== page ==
Lawsuit: Connecticut’s WWE is trying to ‘destroy’ competitor

Photo of Paul Schott

STAMFORD — WWE has been sued in a federal court this week by a smaller competitor, which alleged the Stamford company has unlawfully tried to monopolize the professional wrestling market.

MLW Media LLC, of Mamaroneck, N.Y., accused WWE of trying to maintain an 85 percent share of the U.S. market for wrestling broadcast content and counteract a five-year decline in its own shows’ popularity through “unfair and anti-competitive business practices, including poaching talent, misappropriating confidential information, interfering with competitors’ contracts and cutting off competitors’ access to their viewing audiences.”

“This action arises out of the egregious efforts of professional wrestling company WWE to destroy its competitor MLW’s business and maintain its dominance of the U.S. broadcasting market for professional wrestling by unlawfully interfering with MLW’s access to media markets and wrestling talent,” MLW said in the lawsuit, which was filed Tuesday in U.S. District Court, Northern District of California.

WWE denied the allegations.

“WWE believes these claims have no merit and intends to vigorously defend itself against them,” the company said in a statement.

The lawsuit cited several examples of alleged misconduct, including WWE’s interference in 2021 resulted in Vice TV ending talks to air new MLW content and Tubi, a Fox-owned streaming service, terminating a license agreement the night before it would have been publicly announced.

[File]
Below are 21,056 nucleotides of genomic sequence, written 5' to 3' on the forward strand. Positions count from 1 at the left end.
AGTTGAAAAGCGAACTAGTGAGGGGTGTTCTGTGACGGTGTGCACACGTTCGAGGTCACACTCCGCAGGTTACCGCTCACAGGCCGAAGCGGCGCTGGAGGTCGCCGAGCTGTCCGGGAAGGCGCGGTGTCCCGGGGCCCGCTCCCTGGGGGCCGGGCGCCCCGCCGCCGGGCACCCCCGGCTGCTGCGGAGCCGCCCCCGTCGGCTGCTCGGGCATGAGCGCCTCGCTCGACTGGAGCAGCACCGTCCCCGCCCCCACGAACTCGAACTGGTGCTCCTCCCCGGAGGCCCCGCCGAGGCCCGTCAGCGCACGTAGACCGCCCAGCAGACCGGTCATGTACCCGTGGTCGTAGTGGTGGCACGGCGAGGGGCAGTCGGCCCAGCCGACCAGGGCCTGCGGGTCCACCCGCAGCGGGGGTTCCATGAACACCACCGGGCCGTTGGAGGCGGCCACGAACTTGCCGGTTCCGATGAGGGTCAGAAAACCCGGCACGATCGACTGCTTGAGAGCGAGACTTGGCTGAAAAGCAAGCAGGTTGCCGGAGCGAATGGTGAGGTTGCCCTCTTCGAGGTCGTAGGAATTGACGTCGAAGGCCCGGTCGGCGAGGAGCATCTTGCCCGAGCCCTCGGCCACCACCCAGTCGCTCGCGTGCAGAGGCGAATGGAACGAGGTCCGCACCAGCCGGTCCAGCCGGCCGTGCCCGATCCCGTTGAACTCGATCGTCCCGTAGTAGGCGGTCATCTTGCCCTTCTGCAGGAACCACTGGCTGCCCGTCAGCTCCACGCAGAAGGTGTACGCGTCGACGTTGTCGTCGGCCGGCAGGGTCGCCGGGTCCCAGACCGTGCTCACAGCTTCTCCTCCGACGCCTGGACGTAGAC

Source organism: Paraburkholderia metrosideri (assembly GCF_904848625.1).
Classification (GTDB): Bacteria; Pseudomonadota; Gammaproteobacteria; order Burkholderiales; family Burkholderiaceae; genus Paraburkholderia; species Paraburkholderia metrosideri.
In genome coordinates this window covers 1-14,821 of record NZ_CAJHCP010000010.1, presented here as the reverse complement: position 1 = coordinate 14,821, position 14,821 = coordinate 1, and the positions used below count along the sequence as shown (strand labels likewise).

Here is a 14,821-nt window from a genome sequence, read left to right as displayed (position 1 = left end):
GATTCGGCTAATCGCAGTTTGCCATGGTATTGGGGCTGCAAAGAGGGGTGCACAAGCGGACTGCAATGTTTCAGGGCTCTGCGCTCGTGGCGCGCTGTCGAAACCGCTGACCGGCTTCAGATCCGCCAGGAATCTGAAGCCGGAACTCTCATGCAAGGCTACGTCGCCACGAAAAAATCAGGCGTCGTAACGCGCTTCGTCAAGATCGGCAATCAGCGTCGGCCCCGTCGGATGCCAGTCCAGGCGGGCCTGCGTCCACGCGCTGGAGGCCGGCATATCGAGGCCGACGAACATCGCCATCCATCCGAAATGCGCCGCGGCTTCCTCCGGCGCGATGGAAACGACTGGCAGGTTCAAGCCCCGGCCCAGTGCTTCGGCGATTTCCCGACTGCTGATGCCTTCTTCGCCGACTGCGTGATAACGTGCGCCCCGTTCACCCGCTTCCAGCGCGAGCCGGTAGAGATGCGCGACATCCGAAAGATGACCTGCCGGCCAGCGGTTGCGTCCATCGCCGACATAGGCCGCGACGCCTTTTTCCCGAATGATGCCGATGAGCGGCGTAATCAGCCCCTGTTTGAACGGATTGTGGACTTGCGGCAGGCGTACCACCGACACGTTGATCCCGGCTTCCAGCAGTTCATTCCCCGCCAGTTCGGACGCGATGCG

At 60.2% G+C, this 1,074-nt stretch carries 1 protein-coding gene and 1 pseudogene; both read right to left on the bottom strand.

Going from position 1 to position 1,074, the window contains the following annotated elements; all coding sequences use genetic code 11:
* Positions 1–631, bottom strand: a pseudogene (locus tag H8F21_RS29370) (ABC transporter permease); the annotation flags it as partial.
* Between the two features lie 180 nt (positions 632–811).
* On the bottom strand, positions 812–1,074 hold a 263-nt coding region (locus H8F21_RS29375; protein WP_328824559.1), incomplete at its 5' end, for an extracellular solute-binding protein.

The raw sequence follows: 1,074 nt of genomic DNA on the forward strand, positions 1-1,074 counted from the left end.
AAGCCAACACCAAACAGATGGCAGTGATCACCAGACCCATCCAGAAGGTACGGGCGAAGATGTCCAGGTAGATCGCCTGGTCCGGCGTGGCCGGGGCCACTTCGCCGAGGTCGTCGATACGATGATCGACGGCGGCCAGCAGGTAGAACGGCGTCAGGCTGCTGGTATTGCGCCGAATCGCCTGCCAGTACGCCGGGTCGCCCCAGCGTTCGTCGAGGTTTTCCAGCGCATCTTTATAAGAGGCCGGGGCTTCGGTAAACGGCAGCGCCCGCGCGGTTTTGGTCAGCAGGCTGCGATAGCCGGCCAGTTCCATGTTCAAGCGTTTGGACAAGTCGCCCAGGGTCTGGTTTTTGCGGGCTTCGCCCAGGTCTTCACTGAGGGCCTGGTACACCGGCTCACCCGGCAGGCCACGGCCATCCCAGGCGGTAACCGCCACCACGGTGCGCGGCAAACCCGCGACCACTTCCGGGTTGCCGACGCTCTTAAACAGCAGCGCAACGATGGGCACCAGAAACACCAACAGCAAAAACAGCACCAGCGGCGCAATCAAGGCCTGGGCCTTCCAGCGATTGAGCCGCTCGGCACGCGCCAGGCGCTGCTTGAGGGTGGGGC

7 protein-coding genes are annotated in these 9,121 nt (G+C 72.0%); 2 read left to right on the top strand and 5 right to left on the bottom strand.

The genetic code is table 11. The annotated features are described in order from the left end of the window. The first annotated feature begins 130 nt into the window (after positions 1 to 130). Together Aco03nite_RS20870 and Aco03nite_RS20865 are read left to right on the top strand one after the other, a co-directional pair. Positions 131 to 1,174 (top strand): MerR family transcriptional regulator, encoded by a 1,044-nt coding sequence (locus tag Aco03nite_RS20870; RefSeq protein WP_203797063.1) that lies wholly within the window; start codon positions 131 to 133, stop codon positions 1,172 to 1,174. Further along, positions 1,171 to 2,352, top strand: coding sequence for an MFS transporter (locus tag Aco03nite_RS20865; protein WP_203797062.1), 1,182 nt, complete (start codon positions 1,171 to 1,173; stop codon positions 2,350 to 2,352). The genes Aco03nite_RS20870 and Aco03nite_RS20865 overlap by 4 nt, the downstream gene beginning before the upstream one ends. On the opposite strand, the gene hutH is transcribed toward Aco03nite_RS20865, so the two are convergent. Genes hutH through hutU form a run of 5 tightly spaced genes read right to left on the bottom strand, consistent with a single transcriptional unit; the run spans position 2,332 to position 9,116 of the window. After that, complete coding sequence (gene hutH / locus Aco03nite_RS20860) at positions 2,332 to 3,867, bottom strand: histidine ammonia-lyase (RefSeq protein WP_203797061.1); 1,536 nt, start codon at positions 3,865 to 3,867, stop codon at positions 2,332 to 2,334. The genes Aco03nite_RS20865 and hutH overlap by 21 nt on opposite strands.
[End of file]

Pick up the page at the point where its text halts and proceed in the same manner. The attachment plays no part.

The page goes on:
“WWE purposefully directed its communications to Tubi in California in order to disrupt MLW’s relationship with Tubi and to cut off MLW’s access to and competition in major national media markets,” the lawsuit said.

The lawsuit also said the MLW “lost the momentum it had built with fans, including a major fan base in California, with ticket sales dropping by 40 percent within weeks of WWE’s wrongful interference with the license agreement.”

Among other allegations, MLW asserted that beginning in early 2020, WWE tried to poach MLW’s fighters who were under exclusive contracts and aired footage of an MLW wrestler without the company’s consent.

“WWE also attempted to induce MLW wrestlers to breach their contracts and reveal confidential and proprietary information about MLW’s business,” the lawsuit said. “WWE also sought to prevent wrestlers from working with MLW by refusing to hire wrestlers who had worked for MLW. As a result of WWE’s efforts, one of MLW’s wrestlers demanded to be released early from his contract so he could join WWE.”

The complaint seeks damages that would include “an award of actual damages and all damages that were a natural result of WWE’s tortious conduct, in an amount to be calculated at trial.”

In addition to being competitors, there are other connections between the companies. Court Bauer, MLW’s CEO since 2017, worked at WWE until 2007, according to the complaint.

WWE is headquartered at 1241 E. Main St., in Stamford. Later this year, it is planning to open a new headquarters, at 677 Washington Blvd., in downtown Stamford. In the third quarter of 2021, there were about 700 WWE employees based in Stamford, making the company the city’s 12th-largest employer, according to the Stamford Office of Economic Development.

In the first nine months of 2021, WWE produced revenues of about $785 million, up 7 percent from the same period in 2020.

pschott@stamfordadvocate.com; twitter: @paulschott